As the COVID-19 pandemic drags on into its second year, it continues to inflict unprecedented personal, societal and economic disruption around the world. Although the pandemic initially hit sub-Saharan Africa less severely than other areas, in the first few months of 2021, just as the spread of COVID-19 appeared to be slowing, a second wave of the virus fueled by more highly transmittable variants led to a resurgence of the pandemic. This resurgence has forced the implementation of renewed government restrictions and lockdowns in some nations, amplifying the risk of deep economic scarring for many years to come.
The economic slowdown caused by the pandemic has disproportionally impacted the most marginalized countries and individuals of the world. According to the International Monetary Fund (IMF) the economic losses are expected to be much higher in emerging markets than in advanced economies. On an individual level, the virus has deepened inequality across sub-Saharan Africa with young and low-skilled workers, women and refugees bearing the brunt of the downturn.
Looking ahead, the opportunity to interrupt virus transmissions and initiate social and economic recovery in sub-Saharan Africa largely hinges on the availability and distribution of vaccines. The pandemic, however, has also exposed global inequalities in health care. At this point there are simply not enough doses available to inoculate entire African nations in the near term. The spread of false information and conspiracy theories has also led to an increase in vaccine hesitancy, further complicating vaccination efforts.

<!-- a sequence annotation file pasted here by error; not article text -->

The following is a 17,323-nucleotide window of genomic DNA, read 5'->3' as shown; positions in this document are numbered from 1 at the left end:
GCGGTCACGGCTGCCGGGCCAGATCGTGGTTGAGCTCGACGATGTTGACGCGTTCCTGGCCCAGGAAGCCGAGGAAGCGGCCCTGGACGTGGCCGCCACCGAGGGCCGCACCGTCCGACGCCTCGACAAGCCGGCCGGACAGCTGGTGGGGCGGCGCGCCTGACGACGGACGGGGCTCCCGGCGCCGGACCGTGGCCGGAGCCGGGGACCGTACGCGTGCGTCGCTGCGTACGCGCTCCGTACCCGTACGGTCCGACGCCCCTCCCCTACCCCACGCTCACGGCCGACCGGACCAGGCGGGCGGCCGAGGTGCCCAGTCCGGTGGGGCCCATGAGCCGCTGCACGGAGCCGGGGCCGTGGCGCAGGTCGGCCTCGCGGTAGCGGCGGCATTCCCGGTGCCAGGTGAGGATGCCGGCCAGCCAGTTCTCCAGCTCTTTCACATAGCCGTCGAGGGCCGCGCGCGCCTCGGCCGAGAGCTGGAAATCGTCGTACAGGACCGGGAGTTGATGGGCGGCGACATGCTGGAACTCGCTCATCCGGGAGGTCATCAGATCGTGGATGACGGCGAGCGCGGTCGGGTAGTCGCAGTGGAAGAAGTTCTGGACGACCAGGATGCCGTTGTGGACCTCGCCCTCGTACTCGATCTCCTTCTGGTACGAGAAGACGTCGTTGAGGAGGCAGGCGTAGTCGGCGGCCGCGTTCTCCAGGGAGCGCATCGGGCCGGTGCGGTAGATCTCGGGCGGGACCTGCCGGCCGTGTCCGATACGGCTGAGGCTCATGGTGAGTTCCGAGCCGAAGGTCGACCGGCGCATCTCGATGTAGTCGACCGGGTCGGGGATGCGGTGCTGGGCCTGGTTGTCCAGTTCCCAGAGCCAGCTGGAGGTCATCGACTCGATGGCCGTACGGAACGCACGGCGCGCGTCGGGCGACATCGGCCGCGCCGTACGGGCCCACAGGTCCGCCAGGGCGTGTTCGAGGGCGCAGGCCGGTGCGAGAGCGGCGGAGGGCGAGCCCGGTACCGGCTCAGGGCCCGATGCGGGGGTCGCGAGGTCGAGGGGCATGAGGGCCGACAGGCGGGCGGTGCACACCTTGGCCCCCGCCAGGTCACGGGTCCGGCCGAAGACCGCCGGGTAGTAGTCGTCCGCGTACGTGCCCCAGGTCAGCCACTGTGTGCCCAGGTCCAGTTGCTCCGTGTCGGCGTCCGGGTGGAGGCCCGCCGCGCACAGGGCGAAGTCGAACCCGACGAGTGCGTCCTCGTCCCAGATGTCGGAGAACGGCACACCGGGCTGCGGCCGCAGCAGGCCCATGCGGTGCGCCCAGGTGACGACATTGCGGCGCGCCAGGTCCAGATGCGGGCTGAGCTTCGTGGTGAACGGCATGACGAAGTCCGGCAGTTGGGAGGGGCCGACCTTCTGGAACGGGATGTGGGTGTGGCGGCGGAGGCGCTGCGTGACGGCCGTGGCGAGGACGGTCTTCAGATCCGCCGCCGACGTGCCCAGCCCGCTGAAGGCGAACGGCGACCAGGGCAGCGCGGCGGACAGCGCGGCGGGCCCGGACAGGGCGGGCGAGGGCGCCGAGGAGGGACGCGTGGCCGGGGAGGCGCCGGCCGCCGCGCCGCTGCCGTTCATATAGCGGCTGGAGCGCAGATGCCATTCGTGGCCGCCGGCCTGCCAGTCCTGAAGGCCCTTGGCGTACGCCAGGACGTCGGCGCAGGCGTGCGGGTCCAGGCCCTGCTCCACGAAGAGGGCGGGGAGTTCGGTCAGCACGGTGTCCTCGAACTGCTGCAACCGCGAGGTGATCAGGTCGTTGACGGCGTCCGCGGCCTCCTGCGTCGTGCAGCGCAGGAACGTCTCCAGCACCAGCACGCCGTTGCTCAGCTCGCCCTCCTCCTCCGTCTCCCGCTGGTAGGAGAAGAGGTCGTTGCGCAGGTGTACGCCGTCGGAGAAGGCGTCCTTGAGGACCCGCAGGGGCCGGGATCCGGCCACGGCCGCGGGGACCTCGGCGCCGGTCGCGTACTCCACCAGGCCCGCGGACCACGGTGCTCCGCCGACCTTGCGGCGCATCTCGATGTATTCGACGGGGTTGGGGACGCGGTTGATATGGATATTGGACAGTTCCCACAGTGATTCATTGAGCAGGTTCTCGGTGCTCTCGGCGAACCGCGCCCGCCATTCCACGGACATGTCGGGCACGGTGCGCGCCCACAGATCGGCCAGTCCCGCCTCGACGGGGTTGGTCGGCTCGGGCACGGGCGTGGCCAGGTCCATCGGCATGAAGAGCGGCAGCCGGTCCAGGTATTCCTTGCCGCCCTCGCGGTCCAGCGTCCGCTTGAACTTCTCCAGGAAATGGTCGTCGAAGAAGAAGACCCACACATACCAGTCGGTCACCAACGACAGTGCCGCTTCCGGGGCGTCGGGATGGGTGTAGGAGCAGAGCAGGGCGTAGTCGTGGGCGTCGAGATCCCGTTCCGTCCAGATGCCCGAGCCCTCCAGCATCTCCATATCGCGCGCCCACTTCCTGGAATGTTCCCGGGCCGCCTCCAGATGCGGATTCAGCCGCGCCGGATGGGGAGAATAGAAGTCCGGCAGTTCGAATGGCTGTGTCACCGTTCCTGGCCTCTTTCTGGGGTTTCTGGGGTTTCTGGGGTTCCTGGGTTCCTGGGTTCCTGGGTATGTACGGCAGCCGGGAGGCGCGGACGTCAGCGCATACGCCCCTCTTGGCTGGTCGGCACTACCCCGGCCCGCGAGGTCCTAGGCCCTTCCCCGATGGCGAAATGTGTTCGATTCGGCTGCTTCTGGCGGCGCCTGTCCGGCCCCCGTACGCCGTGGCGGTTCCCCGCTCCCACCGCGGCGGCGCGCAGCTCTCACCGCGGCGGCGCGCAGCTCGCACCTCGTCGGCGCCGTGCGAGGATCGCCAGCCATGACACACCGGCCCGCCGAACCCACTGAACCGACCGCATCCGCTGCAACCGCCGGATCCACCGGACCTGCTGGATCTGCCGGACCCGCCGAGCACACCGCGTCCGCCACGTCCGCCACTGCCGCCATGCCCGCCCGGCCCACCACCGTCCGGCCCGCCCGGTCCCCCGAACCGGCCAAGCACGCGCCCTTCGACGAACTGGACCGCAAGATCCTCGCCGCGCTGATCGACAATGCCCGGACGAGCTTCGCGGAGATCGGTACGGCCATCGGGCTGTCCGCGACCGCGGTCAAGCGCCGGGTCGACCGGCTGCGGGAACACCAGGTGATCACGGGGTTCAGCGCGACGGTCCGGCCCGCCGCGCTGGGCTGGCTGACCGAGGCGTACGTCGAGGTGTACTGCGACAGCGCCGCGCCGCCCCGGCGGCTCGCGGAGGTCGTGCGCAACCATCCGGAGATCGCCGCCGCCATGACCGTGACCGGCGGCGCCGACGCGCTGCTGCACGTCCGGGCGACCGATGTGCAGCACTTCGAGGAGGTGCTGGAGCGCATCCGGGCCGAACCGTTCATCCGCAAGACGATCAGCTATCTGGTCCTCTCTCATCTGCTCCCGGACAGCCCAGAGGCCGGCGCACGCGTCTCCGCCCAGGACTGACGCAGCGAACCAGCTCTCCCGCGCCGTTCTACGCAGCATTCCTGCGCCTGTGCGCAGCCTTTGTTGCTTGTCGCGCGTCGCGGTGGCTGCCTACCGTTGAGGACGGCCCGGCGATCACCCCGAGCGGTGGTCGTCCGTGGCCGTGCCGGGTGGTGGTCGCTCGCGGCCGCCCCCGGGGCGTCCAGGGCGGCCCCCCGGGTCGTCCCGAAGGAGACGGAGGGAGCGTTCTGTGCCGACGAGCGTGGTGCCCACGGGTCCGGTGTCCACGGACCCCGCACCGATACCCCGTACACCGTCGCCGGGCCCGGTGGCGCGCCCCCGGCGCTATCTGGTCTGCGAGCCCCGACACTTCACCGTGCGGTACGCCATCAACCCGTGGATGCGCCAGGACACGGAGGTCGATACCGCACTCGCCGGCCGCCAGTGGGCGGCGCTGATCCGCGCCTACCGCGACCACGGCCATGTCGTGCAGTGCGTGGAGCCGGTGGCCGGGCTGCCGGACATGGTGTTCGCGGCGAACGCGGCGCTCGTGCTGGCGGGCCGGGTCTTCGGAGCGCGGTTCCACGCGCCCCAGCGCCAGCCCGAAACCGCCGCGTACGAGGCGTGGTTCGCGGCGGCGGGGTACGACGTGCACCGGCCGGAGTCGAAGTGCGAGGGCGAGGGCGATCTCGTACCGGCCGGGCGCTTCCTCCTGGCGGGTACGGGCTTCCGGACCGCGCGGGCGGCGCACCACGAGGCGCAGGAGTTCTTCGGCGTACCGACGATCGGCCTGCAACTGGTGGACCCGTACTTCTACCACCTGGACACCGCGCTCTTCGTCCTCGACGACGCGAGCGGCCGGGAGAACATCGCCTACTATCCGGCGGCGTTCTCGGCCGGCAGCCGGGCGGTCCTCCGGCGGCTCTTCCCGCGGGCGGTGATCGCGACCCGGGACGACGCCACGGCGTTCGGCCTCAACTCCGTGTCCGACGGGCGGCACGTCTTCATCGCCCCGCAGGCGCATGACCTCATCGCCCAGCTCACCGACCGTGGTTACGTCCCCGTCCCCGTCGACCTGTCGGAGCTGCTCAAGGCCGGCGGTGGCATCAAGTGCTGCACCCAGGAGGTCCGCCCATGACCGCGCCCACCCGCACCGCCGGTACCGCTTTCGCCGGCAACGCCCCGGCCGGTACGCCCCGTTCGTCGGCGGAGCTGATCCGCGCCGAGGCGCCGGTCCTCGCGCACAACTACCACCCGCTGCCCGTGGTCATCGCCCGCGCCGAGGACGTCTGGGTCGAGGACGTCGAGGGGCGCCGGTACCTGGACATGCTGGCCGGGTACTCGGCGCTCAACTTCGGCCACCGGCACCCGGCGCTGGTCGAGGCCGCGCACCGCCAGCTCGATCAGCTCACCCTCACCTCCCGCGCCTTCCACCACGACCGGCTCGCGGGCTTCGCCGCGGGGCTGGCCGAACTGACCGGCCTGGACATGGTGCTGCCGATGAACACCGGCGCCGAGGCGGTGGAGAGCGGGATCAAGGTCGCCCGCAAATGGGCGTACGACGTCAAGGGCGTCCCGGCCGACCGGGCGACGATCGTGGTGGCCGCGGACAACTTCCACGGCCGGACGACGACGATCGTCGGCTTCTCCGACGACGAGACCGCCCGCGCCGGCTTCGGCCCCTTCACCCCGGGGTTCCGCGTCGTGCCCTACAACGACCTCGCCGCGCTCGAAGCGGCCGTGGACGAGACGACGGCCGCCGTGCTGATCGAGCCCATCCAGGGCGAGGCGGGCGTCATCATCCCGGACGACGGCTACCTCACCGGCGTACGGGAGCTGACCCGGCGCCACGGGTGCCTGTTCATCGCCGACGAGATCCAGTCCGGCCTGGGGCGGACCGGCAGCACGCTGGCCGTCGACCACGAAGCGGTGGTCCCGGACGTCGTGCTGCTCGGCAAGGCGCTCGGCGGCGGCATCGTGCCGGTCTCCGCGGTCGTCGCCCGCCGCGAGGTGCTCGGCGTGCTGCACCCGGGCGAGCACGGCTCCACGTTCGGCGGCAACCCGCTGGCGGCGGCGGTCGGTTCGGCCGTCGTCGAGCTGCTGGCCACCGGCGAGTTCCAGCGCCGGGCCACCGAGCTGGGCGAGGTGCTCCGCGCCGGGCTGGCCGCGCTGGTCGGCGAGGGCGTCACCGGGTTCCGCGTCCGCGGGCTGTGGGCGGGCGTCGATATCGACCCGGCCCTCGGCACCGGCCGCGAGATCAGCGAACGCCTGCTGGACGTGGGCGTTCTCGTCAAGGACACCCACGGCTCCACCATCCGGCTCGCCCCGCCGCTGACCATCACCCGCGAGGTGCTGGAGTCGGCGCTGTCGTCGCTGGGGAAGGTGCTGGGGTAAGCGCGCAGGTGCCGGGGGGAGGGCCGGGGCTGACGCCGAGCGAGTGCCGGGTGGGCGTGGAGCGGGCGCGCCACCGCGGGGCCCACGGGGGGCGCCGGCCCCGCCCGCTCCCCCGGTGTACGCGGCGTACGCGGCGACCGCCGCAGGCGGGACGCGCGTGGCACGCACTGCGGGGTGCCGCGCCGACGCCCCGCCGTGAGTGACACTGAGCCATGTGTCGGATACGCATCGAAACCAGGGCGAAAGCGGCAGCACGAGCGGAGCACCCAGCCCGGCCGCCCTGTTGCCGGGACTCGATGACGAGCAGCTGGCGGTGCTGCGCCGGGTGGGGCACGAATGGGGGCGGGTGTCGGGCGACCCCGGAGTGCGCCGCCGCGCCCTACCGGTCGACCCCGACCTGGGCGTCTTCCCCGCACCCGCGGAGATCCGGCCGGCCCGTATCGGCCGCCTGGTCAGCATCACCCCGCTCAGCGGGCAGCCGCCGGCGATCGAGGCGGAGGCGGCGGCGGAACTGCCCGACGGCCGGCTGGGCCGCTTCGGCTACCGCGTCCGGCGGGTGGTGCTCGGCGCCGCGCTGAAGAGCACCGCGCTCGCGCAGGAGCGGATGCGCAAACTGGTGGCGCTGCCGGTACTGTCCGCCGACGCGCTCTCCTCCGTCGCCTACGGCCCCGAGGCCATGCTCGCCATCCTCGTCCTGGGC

After living with the pandemic for more than a year, many questions and uncertainties remain. As a follow up to GeoPoll’s 2020 reports on the impact of COVID-19 in sub-Saharan Africa, GeoPoll conducted a survey to assess the ongoing effects of the pandemic on respondents’ finances, spending, and health, their thoughts and concerns about the vaccine, and their hopes for the future. This report details the results from that survey.
The study was conducted in March 2021 in Côte D’Ivoire, the Democratic Republic of Congo (DRC), Kenya, Mozambique, Nigeria, and South Africa. The main topics covered include:
- Changes to consumer finances, spending, and mobile money usage
- Perceptions about the government response to the virus and the trustworthiness of information available
- Anticipation about the availability and willingness to take the vaccine
- Adherence to public health measures and changes to mental and physical health
Findings from this study illustrate the ongoing disruption of COVID-19 in sub-Saharan Africa. Incomes and spending continue to fall since our study in November 2020, while prices have risen. The percentage likely to take the vaccine if it was available has decreased since November, as has optimism about when that might be. Despite these hardships, several positive trends surfaced in this study, including improvements in emotional and physical health.
Click below to download GeoPoll’s full written report, or view data in the interactive dashboard.
Data: Financial Impact, Government Response, Likelihood to Take the Vaccine, and more.
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